While those other pitchers gave their owners a chance to regroup, Greinke's return was the coup de grace for many of his owners. That's the antithesis of value.
Most Valuable Rookie
Sure, Gary Sanchez wasn't as good as Corey Seager, but let's not lose sight of the exercise here. Seager was supposed to be good -- he went in the sixth round on average -- and though you could argue the young shortstop outperformed that price tag by a small margin, Sanchez was almost universally unowned as late as the All-Star break.
What he provided upon getting the call in August was the stuff of legends. Only nine catchers reached the 20-home mark this season. He did it in one-third of the season. His per-game production was in a different stratosphere at the one position where, in a standard mixed league, there legitimately weren't enough respectable options to go around.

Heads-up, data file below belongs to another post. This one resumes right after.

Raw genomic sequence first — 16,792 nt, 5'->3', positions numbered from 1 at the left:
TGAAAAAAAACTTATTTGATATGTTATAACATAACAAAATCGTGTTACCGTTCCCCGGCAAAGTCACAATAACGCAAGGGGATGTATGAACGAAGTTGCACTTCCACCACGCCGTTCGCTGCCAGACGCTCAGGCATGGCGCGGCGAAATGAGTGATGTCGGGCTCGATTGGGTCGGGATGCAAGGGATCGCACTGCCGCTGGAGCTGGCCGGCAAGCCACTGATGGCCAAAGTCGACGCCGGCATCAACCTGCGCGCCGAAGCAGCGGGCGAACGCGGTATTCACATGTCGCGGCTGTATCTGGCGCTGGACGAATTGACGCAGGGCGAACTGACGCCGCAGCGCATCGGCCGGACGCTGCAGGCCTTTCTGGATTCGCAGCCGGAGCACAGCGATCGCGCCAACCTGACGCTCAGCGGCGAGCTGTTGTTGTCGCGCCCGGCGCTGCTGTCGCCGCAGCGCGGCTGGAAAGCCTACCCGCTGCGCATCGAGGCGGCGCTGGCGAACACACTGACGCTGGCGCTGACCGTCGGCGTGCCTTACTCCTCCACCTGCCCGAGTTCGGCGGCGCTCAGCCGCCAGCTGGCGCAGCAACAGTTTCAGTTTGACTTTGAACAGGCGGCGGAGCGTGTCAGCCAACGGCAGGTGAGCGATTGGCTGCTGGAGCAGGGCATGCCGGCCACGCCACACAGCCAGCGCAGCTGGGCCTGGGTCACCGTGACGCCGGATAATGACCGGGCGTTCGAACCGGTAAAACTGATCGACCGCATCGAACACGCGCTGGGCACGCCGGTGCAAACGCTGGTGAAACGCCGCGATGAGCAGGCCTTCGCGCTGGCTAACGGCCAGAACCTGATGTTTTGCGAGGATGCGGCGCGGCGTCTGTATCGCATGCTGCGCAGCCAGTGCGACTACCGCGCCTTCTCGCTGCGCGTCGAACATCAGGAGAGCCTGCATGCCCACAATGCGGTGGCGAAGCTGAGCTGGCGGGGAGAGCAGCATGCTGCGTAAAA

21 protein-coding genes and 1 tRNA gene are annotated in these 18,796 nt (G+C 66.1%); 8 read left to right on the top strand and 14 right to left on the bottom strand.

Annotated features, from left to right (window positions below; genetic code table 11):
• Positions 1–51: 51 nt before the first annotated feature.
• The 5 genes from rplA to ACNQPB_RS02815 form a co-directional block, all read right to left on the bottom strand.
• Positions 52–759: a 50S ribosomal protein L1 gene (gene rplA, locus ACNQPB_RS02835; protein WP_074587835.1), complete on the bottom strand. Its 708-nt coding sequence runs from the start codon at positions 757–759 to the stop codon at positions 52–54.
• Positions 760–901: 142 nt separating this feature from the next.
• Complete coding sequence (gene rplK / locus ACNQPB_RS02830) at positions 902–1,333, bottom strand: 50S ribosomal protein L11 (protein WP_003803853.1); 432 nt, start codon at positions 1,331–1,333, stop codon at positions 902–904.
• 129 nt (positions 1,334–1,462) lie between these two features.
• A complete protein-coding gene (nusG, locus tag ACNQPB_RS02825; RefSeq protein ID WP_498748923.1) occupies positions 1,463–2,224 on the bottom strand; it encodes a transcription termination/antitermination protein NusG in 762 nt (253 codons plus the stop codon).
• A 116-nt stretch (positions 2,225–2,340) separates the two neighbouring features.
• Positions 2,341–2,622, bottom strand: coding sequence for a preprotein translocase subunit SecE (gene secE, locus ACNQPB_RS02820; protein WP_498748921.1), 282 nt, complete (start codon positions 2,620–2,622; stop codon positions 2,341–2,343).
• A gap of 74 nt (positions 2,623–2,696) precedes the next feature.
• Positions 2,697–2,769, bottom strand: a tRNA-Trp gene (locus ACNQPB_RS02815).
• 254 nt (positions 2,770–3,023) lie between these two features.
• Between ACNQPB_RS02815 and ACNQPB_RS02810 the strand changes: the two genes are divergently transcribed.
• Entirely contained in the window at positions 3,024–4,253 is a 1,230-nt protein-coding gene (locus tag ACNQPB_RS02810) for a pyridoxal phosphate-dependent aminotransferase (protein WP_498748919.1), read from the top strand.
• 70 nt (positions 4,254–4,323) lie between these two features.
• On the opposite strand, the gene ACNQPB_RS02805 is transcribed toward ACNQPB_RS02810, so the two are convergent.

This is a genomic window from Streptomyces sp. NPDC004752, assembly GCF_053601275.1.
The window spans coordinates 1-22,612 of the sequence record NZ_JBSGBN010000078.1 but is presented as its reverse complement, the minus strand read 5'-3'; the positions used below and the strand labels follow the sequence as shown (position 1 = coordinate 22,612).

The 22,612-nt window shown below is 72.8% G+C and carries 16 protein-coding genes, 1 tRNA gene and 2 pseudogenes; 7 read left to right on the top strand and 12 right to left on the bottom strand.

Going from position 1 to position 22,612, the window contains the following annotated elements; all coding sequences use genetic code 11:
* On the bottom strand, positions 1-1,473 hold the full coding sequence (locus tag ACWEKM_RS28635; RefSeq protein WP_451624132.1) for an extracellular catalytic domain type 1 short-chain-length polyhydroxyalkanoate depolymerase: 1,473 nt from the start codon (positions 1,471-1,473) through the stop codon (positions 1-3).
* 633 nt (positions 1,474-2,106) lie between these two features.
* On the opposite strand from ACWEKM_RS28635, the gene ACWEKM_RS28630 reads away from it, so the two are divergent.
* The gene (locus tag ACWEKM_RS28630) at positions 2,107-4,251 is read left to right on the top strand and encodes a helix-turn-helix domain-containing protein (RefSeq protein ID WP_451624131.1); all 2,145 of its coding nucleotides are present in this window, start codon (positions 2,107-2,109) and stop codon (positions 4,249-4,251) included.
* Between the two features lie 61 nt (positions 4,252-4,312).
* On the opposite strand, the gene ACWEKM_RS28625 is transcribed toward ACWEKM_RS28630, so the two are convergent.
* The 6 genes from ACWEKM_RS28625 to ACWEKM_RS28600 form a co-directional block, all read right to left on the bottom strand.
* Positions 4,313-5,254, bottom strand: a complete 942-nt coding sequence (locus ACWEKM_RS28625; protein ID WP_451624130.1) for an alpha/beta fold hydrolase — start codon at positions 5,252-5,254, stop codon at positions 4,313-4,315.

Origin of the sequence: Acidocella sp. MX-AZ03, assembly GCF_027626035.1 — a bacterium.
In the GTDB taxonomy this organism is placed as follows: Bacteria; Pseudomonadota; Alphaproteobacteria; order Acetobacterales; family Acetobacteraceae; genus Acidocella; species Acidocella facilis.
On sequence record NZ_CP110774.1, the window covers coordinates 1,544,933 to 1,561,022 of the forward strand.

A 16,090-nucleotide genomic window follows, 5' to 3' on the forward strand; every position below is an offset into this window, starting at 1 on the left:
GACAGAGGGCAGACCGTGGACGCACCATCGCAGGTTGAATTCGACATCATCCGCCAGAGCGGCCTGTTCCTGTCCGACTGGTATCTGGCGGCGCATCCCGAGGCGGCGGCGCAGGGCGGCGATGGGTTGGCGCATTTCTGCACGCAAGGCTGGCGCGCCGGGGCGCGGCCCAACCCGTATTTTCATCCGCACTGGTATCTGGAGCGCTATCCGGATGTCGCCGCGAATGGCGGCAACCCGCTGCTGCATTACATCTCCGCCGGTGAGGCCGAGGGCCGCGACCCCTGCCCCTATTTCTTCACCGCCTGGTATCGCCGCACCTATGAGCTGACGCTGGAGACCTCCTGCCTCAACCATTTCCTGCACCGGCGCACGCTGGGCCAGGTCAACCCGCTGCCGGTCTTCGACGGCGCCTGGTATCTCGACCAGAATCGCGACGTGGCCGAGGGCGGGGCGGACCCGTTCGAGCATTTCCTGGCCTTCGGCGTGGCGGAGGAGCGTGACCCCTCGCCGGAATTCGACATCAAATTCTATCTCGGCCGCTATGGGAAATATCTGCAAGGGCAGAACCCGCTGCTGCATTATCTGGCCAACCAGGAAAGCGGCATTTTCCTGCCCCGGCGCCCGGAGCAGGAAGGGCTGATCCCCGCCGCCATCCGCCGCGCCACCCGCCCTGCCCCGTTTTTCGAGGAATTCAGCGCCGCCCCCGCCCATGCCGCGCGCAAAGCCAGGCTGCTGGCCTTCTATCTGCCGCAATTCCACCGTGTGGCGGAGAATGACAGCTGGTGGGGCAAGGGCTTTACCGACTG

And considering he did it all at the most critical point in the season, it's fair to say he made some owners' season. Speaking as one, how could I possibly deny him this honor?
Bobby Big Bat Award
(This honor goes to the player who made the biggest power impact at the lowest cost.)
There were reasons to like Mark Trumbo coming into the season. He was joining the Orioles, a team with a track record (think Chris Davis, Nelson Cruz) of reeling in wayward power hitters, and he had shown signs of developing into a more complete hitter during two injury-plagued seasons, cutting down on his strikeout rate.
It all sounded good, but few actually believed it, as evidenced by his average draft position in both Rotisserie (Round 15) and Head-to-Head (Round 16) leagues.
So for him to not only recapture his 30-homer days with the Angels but ultimately exceed them with a major league-leading 47 bombs, well, he was obviously a clutch pick. Not even .214 batting average in the second half could dampen that kind of power production.